by Jonathan Doll
July 12, 2004
There are more than 70 organizations nationally that oppose the use of high-stakes testing as a single instrument for deciding student success or failure in school (visit www.educationalequity.net). These organizations include the NAACP, National Education Association, American Indian Higher Education Consortium, National Council of Teachers of Mathematics, TESOL (Teachers of English to Speakers of Other Languages), National Associations of Elementary and Secondary Principals and even the American Psychological Association.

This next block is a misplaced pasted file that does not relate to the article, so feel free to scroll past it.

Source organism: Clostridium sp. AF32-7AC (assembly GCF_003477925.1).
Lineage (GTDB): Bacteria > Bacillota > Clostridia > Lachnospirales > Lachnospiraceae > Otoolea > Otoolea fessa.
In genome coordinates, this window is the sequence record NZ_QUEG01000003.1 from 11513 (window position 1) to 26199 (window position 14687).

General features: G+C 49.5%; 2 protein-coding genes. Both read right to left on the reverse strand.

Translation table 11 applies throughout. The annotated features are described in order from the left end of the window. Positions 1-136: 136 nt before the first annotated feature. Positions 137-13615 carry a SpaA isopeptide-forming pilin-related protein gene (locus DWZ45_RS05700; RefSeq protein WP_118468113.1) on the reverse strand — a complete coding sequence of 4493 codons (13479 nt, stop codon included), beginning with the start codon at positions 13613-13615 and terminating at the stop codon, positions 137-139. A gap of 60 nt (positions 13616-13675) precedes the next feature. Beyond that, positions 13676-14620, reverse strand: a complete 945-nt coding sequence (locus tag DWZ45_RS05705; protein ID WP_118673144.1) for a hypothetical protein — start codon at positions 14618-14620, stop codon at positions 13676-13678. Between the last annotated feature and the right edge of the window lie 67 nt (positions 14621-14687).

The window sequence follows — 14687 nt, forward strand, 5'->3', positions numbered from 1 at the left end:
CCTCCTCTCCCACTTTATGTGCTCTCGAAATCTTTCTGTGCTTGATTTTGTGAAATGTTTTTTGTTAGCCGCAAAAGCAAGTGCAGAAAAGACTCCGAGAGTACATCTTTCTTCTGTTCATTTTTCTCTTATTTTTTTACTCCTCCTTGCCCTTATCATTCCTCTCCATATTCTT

Who supports high-stakes testing? Just a small grouping of legislators nationwide and a smaller handful of organizations that may find a monetary benefit from it.
The exit exam is unfair to Alaska Natives based upon the fact that the 24 percent of Alaska schools that are rural don't offer geometry and the exam tests it. Similarly, the exam is unfair to disabled students because it is not based on their individual education plans. One needs to ask for which students is the exam fair.
Educational Equity supports student assessment, but the group believes that no decision of a student's proficiency should be based on a single test alone. Multiple measures including portfolios, cultural heritage projects and so forth would better give a well-rounded evaluation of student strengths and weaknesses.
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